When, as herein contemplated, the catalyst further contains a rhenium component, substantially all of the rhenium is found in a soluble form in the alum solution, and the present invention is concerned with the recovery of rhenium therefrom. It is not only essential that the rhenium be recovered but that it be recovered free of the contaminating influence of molybdenum and in a form useful in the manufacture of fresh catalyst.
In one of its broad aspects, the present invention embodies a process for the recovery of rhenium from a molybdenum-containing alum solution which com prises (a) charging said alum solution downwardly through a first contactor column in contact withan amine solution charged upwardly therethrough at conditions to maintain an amine/rhenium mole ratio of from about v1.4 to about L8 in the lower portion of said column and extracting substantially all of the rhenium columnof from about 0.7 to about 1.2, and stripping substantially all of the molybdenum from said rheniumcontaining'amine solution, and extracting a major portion of the rhenium contained in said alum solution; (c)
charging the resulting molybdenum-containing alum solution downwardly through said first contactor column in admixture with the first mentioned alum solution charged thereto, and separating and recovering the molybdenumfree rhenium-containing amine solution; (d) v discharging, a portion of the molybdenumcontaining alum solution from said first contactor column, and charging the remaining portion downwardly through a thirdcontactor column in contact with an amine solution charged upwardly therethrough, extracting-substantially all of the molybdenum contained in said alum'solution, and chargingt-he resulting alum solution and added rhenium downwardly through said second contactor column in accordance with step (a), and charging the resulting amine solution upwardly throughthe second contact column in accordance with step (a).
Other objects and embodiments of this invention will become apparent in the following detailed specification.
The process of this invention is better described with reference to this schematic flow diagram shown in the accompanying drawing. The description with reference to this schematic flow diagram illustrates one embodiment of the invention. It is contemplated that modifications beyond the scopejof this flow diagram may be trated sulfuric acid, with a platinum-containing residue having been separated by filtration. The schematic flow diagram shows a liquid-liquid extraction system comprising rotating disc contactors in vertical alignment with the alum solution being gravitated downwardly therethrough in countercurrent contact with an amine solution processed upwardly through the system to be withdrawn and recovered overhead free of molybdenum and containing dissolved rhenium.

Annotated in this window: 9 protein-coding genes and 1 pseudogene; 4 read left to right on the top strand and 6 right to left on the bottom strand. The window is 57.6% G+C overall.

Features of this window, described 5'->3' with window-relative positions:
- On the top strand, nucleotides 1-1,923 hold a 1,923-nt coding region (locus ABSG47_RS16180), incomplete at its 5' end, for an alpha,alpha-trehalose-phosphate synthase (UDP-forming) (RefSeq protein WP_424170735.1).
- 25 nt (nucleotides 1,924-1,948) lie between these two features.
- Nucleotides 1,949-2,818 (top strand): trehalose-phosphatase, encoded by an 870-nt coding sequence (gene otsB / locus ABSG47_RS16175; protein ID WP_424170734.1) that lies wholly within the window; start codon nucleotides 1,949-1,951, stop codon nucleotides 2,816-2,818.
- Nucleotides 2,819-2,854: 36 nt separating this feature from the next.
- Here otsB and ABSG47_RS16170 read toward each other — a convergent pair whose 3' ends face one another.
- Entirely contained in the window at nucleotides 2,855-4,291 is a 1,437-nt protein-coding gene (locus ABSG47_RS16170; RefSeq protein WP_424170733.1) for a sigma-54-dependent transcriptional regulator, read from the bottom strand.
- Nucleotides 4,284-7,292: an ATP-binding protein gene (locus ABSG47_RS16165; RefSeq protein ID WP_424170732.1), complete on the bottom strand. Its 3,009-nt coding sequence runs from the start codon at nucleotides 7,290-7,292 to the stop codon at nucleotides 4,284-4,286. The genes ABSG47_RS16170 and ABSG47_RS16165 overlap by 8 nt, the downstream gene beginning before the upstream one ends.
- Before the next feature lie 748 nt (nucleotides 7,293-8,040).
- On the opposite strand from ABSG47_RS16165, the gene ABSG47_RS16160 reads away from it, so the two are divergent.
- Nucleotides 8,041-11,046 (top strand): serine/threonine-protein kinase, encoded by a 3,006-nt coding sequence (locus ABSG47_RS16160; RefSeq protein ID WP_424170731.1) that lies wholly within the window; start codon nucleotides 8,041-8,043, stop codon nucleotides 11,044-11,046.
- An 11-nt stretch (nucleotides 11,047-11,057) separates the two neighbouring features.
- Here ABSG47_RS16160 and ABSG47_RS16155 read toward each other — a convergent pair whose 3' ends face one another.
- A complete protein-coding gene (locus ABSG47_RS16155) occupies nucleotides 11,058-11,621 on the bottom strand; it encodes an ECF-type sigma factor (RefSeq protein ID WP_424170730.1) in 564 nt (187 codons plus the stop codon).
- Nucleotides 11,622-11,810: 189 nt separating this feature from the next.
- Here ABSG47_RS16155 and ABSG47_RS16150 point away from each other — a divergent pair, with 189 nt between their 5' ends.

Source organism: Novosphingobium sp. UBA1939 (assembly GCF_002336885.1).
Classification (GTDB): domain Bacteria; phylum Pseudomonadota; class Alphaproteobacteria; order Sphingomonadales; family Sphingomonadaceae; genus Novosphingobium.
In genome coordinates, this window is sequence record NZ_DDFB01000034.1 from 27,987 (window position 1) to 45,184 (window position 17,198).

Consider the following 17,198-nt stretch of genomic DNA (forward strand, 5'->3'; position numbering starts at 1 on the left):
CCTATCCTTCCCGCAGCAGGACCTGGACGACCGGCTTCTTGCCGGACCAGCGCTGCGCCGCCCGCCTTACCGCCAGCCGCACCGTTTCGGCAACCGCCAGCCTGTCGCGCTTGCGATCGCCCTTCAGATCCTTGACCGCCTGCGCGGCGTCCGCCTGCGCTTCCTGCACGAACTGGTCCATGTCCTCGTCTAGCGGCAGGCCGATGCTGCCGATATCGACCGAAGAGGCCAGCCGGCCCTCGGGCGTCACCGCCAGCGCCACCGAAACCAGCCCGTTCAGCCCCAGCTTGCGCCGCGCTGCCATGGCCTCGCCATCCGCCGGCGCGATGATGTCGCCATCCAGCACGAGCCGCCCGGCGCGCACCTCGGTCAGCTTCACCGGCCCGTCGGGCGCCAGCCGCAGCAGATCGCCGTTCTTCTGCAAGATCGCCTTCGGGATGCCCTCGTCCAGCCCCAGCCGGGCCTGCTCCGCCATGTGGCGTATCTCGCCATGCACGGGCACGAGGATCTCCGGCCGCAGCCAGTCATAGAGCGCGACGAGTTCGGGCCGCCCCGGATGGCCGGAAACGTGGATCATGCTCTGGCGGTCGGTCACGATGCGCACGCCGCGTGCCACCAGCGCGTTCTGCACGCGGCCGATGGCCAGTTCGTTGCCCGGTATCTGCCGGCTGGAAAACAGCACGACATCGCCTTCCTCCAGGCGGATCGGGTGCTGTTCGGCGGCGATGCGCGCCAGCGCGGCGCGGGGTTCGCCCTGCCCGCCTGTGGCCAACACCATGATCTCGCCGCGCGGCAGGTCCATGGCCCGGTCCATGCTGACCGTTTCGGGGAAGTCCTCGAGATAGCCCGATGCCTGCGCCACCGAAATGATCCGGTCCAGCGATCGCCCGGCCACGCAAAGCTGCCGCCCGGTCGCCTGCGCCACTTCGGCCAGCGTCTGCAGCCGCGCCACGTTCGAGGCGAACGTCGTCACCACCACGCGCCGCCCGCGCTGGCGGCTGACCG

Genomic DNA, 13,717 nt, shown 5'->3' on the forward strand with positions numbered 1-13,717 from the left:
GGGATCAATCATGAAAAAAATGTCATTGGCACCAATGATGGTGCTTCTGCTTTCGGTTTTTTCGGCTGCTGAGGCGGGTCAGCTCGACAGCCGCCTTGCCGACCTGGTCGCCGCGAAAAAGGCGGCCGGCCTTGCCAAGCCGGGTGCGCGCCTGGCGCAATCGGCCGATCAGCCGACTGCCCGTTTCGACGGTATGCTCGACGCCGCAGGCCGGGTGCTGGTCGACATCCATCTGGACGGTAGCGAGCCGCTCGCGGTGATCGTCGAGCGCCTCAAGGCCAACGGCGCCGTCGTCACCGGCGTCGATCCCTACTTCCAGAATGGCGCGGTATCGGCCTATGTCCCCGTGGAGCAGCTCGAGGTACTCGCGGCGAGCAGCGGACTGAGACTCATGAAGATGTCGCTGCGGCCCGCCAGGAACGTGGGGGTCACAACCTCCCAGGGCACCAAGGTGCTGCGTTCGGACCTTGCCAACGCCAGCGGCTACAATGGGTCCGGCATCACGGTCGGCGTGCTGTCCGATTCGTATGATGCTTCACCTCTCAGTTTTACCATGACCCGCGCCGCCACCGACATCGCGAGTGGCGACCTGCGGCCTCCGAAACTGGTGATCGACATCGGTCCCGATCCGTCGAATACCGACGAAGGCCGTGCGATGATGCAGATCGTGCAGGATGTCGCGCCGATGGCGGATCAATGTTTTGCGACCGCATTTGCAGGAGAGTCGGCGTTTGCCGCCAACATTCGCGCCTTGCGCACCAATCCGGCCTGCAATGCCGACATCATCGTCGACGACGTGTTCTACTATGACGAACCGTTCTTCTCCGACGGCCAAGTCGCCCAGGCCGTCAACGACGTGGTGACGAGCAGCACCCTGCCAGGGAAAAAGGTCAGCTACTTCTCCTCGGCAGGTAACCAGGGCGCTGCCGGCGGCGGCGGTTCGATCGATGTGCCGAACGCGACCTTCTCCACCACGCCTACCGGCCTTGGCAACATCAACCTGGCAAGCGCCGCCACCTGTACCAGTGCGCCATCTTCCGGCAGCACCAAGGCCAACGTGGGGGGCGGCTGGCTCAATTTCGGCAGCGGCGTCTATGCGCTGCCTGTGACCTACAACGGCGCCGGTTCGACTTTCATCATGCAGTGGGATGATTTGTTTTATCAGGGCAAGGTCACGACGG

The alum solution, containing 130 ppm rhenium and -200 ppm molybdenum, is initially charged to the system through line 1 and admixed with an alum solution, hereinafter described, passing downwardly through line 2 from a contactor 10. The combined solution is continued downwardly through line 2 to a first contactor 3 into contact with an amine solution charged upflow from line 4. The amine solution is initially charged to the system through line 8 and passes upwardly through a second contactor 7 to extract molybdenum from the alum solution moving downwardly therethrough as hereinafter described, and the amine solution is then charged upwardly through line 4 to the first contactor 3 as aforesaid. The amine solution is initially charged to the system in an amount to maintain an amine/rhenium mole ratio of from about 1.4 to about 1.8 at the bottom of contactor 3 whereby essentially all of the rhenium is extracted from the alum solution before the solution is discharged from the contactor 3 by way of line 5.
The amines utilized herein are those commonly employed in solvent extraction processes taking advantage of the salt-forming tendency of the amine functional group to form, for example, rhenium salts. In solvent extraction processes such as herein contemplated, the amines are generally employed dissolved in a waterinsoluble organic solvent, typically benzene, toluene, kerosine, methylisobutylketone, and the like. Suitable amines for use herein particularly include water immiscible primary, secondary, tertiary and quarternary aliphatic amines and amine salts comprising aliphatic chains in the C C range, for example triisobutylamine, di-n-pentylamine, diisopentylamine, tri-npentylamine, triisopentylamine, n-hexylamine, di-nhexylamine, trihexylamine, triheptylamine, noctylamine, dioctylamine, trioctylamine, tridecylamine, didodecylamine, methyltridecylamine chloride, and the like. Tertiary aliphatic amines like tri-ndecylamine, and quaternary aliphatic amines, like methyltridecyl ammonium chloride, are preferred. The amine solution utilized in the present example comprises 50 wt. tridecylamine dissolved in kerosine.
Line 6 is provided to draw off and discharge a portion of the rhenium-free, molybdenum-containing alum solution, said solution being withdrawn at a rate substantially equivalent to the rate at which the rhenium and molybdenum-containing alum solution is charged to the system through line 1.